- Ensure confidential documents sent as attachments via email or stored electronically are password encrypted. When sending confidential information related to the client, many businesses encrypt this with the client’s ID number, requesting this as the password to open the attachment. Consider having a policy in place that is shared with employees to secure passwords which can include tips on creating a secure password e.g. a minimum length (8 to 12 characters long) and password complexity [letter case, characters (%, $)]. You could also have rules, for example, against repeating the same password across all devices or files and folders. In other words, avoid using the same password for banking details and payroll data. The policy should also include a rule which prohibits the sharing of passwords with anyone except the person appointed in charge of passwords – in the case of an FSP, it could be the Key Individual. We recommend the use of a password manager e.g. Keeper, to keep track of the various passwords. Password managers usually require a subscription fee, the free versions normally have limited features. It is also good business practice to change your passwords when an employee, especially the one in charge of managing the passwords, leaves.
- Lock the laptops/computers away in a cupboard or drawer away from windows when leaving them unattended.
- Depending on your arrangement with your employees, take out personal insurance on their office equipment.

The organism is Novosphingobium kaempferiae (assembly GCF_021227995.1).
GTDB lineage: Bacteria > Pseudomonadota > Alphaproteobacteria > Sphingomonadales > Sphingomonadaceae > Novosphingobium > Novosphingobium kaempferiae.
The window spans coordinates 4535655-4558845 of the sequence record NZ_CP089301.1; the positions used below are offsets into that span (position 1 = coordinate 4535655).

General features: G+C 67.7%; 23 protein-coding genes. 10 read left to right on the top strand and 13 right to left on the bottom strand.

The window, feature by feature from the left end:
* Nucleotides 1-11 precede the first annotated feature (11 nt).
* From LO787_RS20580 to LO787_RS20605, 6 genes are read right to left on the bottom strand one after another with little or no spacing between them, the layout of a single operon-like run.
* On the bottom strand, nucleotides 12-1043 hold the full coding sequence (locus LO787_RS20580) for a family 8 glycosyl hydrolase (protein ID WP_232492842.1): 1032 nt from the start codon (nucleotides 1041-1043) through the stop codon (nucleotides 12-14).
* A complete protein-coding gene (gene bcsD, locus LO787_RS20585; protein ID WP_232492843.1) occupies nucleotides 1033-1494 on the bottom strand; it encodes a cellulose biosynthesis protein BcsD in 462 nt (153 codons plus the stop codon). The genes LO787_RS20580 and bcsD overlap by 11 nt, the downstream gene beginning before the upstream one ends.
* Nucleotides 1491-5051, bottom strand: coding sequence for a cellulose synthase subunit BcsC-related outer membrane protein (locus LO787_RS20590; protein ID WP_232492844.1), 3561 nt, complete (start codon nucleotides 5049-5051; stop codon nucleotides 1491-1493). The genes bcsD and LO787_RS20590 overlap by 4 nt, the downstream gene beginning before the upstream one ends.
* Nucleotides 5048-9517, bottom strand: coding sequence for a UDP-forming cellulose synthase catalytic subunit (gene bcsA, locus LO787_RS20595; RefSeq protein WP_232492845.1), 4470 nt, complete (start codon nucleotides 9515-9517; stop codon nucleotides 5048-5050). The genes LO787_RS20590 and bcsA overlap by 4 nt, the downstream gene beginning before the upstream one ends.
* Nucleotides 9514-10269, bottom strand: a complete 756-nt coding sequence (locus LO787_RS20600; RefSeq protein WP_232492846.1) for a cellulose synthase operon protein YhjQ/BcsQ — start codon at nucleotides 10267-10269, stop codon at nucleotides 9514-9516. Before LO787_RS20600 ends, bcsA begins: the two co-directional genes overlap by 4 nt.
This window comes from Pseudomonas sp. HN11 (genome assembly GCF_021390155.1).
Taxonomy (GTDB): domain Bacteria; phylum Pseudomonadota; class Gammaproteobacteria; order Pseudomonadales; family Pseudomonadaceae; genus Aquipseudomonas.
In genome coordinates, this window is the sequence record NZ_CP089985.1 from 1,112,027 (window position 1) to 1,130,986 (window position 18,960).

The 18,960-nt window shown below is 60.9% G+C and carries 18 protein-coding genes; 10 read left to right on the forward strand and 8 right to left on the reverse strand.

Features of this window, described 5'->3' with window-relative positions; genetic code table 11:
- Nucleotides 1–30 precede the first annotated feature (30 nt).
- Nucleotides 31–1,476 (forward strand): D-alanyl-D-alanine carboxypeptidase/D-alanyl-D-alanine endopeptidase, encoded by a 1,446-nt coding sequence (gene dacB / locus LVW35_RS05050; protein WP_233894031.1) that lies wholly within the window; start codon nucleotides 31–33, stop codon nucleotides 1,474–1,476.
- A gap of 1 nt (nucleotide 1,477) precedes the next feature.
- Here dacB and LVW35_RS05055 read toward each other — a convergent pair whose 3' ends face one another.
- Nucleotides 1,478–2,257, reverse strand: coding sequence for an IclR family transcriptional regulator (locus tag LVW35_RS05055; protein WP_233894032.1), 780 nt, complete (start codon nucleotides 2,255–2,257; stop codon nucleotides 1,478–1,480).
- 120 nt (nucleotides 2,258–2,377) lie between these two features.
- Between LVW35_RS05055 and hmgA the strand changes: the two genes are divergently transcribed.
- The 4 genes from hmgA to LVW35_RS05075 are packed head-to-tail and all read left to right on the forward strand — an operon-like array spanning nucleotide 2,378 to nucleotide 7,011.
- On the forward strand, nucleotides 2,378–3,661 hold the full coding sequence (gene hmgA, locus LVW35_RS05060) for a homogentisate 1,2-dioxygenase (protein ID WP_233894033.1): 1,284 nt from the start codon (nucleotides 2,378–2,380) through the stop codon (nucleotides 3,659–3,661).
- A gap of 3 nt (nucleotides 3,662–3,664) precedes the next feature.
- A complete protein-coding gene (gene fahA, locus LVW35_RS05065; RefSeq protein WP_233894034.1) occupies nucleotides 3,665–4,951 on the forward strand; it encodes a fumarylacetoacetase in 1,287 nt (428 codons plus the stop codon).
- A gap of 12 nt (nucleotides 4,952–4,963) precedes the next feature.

- Double check that your business’ short-term insurance policy covers equipment used by employees when working from home.
As mentioned in Part 1, this is merely a starting point. As we can see, whether operating from the office or remotely, there are still certain core elements which need to remain intact, such as the protection of your clients’ personal information. This is particularly important in a time where cybercrime is on the rise. Therefore, as your business eases into a new ‘business as usual’, you may consider either revisiting existing policies and processes or creating additional ones which suit this new business environment. In doing so, it is important to keep in mind the recent amendments to the final amendments to the General Code of Conduct and the Code of Conduct for FSPs conducting Short-term deposit business, some of which came into effect immediately and others which will come into effect in the next 6 – 12 months. We will discuss additional suggestions which address the remaining concerns in the newsletters to follow.
Protect yourself, staff, business and clients against cybercrime
To avoid becoming a victim of cybercrime, take the necessary steps and protect yourself, your business, staff and clients from potential cyberattacks.
Masthead’s Cybersecurity Online Course is designed to equip you with the know-how to protect yourself and your FSP from cybercrime on a day-to-day basis.